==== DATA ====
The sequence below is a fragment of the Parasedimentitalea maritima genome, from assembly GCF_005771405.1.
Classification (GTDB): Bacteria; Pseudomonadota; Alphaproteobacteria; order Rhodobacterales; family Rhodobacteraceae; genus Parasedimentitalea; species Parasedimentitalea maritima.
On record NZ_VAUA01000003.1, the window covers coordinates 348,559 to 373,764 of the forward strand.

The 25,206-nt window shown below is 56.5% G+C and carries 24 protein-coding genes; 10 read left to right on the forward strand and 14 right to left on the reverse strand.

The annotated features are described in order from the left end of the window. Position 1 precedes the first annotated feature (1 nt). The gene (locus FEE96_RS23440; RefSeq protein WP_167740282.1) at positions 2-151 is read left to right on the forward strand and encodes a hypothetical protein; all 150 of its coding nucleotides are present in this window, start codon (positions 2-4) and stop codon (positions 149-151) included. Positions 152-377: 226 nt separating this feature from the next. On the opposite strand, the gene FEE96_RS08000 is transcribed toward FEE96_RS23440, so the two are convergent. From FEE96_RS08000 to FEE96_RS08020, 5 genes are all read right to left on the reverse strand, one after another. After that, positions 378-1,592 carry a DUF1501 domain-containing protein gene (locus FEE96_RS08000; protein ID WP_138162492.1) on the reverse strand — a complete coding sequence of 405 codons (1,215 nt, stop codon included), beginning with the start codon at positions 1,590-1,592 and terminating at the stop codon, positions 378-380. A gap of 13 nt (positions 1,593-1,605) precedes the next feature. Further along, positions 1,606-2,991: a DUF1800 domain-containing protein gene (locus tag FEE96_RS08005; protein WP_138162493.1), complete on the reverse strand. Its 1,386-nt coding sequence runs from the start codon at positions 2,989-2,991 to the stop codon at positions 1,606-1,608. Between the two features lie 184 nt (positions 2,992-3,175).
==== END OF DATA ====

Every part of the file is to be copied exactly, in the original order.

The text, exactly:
The sequence below is a fragment of the Parasedimentitalea maritima genome, from assembly GCF_005771405.1.
Classification (GTDB): Bacteria; Pseudomonadota; Alphaproteobacteria; order Rhodobacterales; family Rhodobacteraceae; genus Parasedimentitalea; species Parasedimentitalea maritima.
On record NZ_VAUA01000003.1, the window covers coordinates 348,559 to 373,764 of the forward strand.

The 25,206-nt window shown below is 56.5% G+C and carries 24 protein-coding genes; 10 read left to right on the forward strand and 14 right to left on the reverse strand.

The annotated features are described in order from the left end of the window. Position 1 precedes the first annotated feature (1 nt). The gene (locus FEE96_RS23440; RefSeq protein WP_167740282.1) at positions 2-151 is read left to right on the forward strand and encodes a hypothetical protein; all 150 of its coding nucleotides are present in this window, start codon (positions 2-4) and stop codon (positions 149-151) included. Positions 152-377: 226 nt separating this feature from the next. On the opposite strand, the gene FEE96_RS08000 is transcribed toward FEE96_RS23440, so the two are convergent. From FEE96_RS08000 to FEE96_RS08020, 5 genes are all read right to left on the reverse strand, one after another. After that, positions 378-1,592 carry a DUF1501 domain-containing protein gene (locus FEE96_RS08000; protein ID WP_138162492.1) on the reverse strand — a complete coding sequence of 405 codons (1,215 nt, stop codon included), beginning with the start codon at positions 1,590-1,592 and terminating at the stop codon, positions 378-380. A gap of 13 nt (positions 1,593-1,605) precedes the next feature. Further along, positions 1,606-2,991: a DUF1800 domain-containing protein gene (locus tag FEE96_RS08005; protein WP_138162493.1), complete on the reverse strand. Its 1,386-nt coding sequence runs from the start codon at positions 2,989-2,991 to the stop codon at positions 1,606-1,608. Between the two features lie 184 nt (positions 2,992-3,175).